Seminole County alters plans due to solar eclipse


photo by Ahilyn Aguilar

Freshman Hunter Soto prepares for the viewing of the solar eclipse. One of the safe ways to look at the eclipse is to use NASA approved eclipse glasses.

On Monday, Aug. 21, after 38 years Floridians will have the opportunity to experience a rare sighting: a partial solar eclipse. Seminole County is preparing schools for the eclipse and providing safety advisories for students and staff to follow.

The eclipse will not reach full totality in Central Florida, but Florida will still witness the moon cover 85 percent of the sun’s disk, resembling dusk. The eclipse is scheduled to start at 1:26 p.m. and last until 4:20 p.m, reaching its peak at 2:51 p.m.

Since the school day ends after the beginning of the eclipse, the county is allowing students to be dismissed by their parents at 12:30 p.m. The absence will count as excused and in order to make the process more efficient, administration will be setting up tables for check out outside building one.

Even though the school has a normal dismissal time, those students who prefer to leave early can only be checked out by the parent of record in Skyward, who is required to have a photo ID.

“We advise parents to please make plans ahead of time with their students” Principal Mary Williams said. “We ask them to be patient as we are expecting long lines.”

Due to the eclipse, all outdoor activities such as band and football practice will be either held indoors or rescheduled until the event is over. One rescheduled event is the golf tournament, which will be now held Tuesday, Aug. 22.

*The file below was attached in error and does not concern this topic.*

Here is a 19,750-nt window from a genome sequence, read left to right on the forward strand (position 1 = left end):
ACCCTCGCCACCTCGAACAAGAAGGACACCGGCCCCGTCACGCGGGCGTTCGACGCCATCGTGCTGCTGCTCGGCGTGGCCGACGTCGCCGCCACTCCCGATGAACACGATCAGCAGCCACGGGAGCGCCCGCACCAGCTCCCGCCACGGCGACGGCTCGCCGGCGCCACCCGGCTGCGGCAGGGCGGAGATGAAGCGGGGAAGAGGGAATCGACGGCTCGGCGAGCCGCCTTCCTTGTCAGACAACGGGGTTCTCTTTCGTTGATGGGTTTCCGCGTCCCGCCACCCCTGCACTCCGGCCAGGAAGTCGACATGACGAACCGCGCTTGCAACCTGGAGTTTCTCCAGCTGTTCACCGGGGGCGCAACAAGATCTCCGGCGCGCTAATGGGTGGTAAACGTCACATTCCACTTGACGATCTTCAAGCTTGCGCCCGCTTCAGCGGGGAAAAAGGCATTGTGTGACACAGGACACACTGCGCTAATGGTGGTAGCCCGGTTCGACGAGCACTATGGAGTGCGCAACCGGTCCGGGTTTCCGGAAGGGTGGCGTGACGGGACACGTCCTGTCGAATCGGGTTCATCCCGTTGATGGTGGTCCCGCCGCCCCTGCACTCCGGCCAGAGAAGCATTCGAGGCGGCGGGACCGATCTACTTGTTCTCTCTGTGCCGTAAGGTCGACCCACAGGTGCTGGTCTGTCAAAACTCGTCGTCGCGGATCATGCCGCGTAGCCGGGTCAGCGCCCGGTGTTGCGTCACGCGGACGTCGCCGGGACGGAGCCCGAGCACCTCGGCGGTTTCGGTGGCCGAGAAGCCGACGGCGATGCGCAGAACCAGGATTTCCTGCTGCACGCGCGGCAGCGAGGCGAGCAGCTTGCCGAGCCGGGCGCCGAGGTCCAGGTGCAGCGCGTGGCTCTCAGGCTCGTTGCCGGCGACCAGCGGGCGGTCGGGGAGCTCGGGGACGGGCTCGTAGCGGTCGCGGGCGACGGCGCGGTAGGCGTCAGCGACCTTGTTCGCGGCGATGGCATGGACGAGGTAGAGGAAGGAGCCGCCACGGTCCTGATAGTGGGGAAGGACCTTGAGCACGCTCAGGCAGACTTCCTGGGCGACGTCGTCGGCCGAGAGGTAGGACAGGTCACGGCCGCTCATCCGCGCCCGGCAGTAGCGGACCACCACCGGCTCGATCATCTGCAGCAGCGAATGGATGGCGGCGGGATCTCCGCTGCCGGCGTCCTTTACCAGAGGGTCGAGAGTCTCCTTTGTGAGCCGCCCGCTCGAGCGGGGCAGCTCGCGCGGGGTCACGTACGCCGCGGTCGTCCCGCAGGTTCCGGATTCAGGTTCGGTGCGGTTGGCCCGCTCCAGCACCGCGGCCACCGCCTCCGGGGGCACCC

In addition to this, teachers will not be allowed to take students outside unless they have a class set of proper, approved eyewear. Those who do, are permitted to take students outside for 10 minutes after having the principal’s approval.  

“The school will protect the students by following proper advisement and supervision,” Williams said. “We encourage students to not look directly at the sun. This can cause serious eye damage or blindness.”

The day of the eclipse, events will be held locally at University of Central Florida and Seminole State College and all residents are invited to attend. At UCF, the Planetary Sciences Group will be hosting a viewing session and will be providing telescopes, explanations and eclipse glasses in order to view the solar eclipse safely.

Junior Matt Byers plans on attending the SSC observing event in the Buehler Planetarium. Here, visitors will have the option to attend short presentations about the eclipse and will be provided with glasses, binoculars and telescopes.

“SSC is letting everyone look at the solar eclipse in a fun and safe way, which is a good opportunity for people like me who are interested in space,” Byers said.

More coverage regarding the eclipse will be available Monday in and HagertyJourn on snapchat.